Skepticism arose regarding this project including in terms of project accessibility, profitability, and security. Regarding accessibility, the public questions the availability of public transportation that is integrated with the last KCJB station, which is not in the city center. The government plans to build integrated public transportation and other supporting infrastructure facilities after the project is completed.
Many also doubt that the project will be profitable. Experts argue that the cost overruns are the result of poor planning so there has been no risk mitigation from the start. Recently the consortium asked the government to increase its operating rights (concession) from 50 to 80 years. The company claims that the delays and the increase in project development costs have resulted in it taking longer to recover investment costs before handing over the project to the government.
One analyst reckons that if the 80-year concession request is not granted, it will have implications for expensive ticket prices. It is feared that this mode of transportation will be expensive which in the end will not be of interest to the public. If this happens, it is likely that the government will issue a ticket subsidy policy, which in turn will burden the state's finances further. Based on the results of the interim study, the fast train fare is estimated at Rp350,000 for the farthest route.
The safety of the high-speed rail system has also recently become a public concern. In December 2022, two Chinese workers were killed and at least four seriously injured when a locomotive derailed at a construction site. According to an Indonesian government official, the locomotive's brakes had a problem, and human error may have also contributed. Later Beijing and Jakarta concluded that the accident did not endanger overall safety. Construction restarted before the results of a government investigation into the tragedy were made public by the consortium.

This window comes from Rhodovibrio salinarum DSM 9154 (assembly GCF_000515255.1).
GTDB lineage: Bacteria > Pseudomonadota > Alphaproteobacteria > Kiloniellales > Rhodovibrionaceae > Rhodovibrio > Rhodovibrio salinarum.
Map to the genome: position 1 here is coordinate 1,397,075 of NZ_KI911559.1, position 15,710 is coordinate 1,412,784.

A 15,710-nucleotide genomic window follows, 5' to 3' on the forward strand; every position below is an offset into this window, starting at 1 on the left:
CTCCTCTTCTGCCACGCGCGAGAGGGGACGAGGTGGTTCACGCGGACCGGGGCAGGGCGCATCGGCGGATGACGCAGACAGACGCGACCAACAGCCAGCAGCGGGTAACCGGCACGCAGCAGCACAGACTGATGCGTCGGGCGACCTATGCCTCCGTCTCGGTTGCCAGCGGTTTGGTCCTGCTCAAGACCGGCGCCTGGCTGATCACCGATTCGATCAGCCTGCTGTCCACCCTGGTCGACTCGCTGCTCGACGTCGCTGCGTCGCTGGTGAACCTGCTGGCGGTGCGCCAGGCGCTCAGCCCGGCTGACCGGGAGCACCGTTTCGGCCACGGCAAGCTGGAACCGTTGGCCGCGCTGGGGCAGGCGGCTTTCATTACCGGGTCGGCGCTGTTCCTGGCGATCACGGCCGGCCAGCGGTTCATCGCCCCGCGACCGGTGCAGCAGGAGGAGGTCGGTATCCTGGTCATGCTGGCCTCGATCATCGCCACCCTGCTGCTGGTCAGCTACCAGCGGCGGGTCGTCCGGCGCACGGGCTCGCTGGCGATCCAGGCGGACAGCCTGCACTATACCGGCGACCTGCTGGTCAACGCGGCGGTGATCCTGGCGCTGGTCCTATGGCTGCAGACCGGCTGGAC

China only wants you to buy their trains and loan money, they don’t really care about whether you make profits or not. In the end, Indonesia will have to pay their ballooning debts with interests, it’s just business for China. Plus, the hidden cost of those trains, and the sinking of Jakarta. Jokowi wanting to have his own legacy project before his term ends in 2024, HSR debts, and the lack of foreign investors for the new capital city.
I would think given how crowded and bad the traffic is in Jakarta-Bandung and the corridor b/w the two cities is, that this would be a viable project - IF done right and well thought out (albeit few HSRs ever turn a profit - let alone recoup costs e.g. Taiwan etc...). The Malaysia-SG HSR was rightly cancelled b/c once the politicians + Sultans got involved, it stopped making any sense (e.g. where the route would start, end and the too many stops in-between to make everyone happy) and would not benefit many locals. Otherwise, Malaysia should almost be finished double-tracking and electrifying Gemas to Johor - a project that makes alot more sense....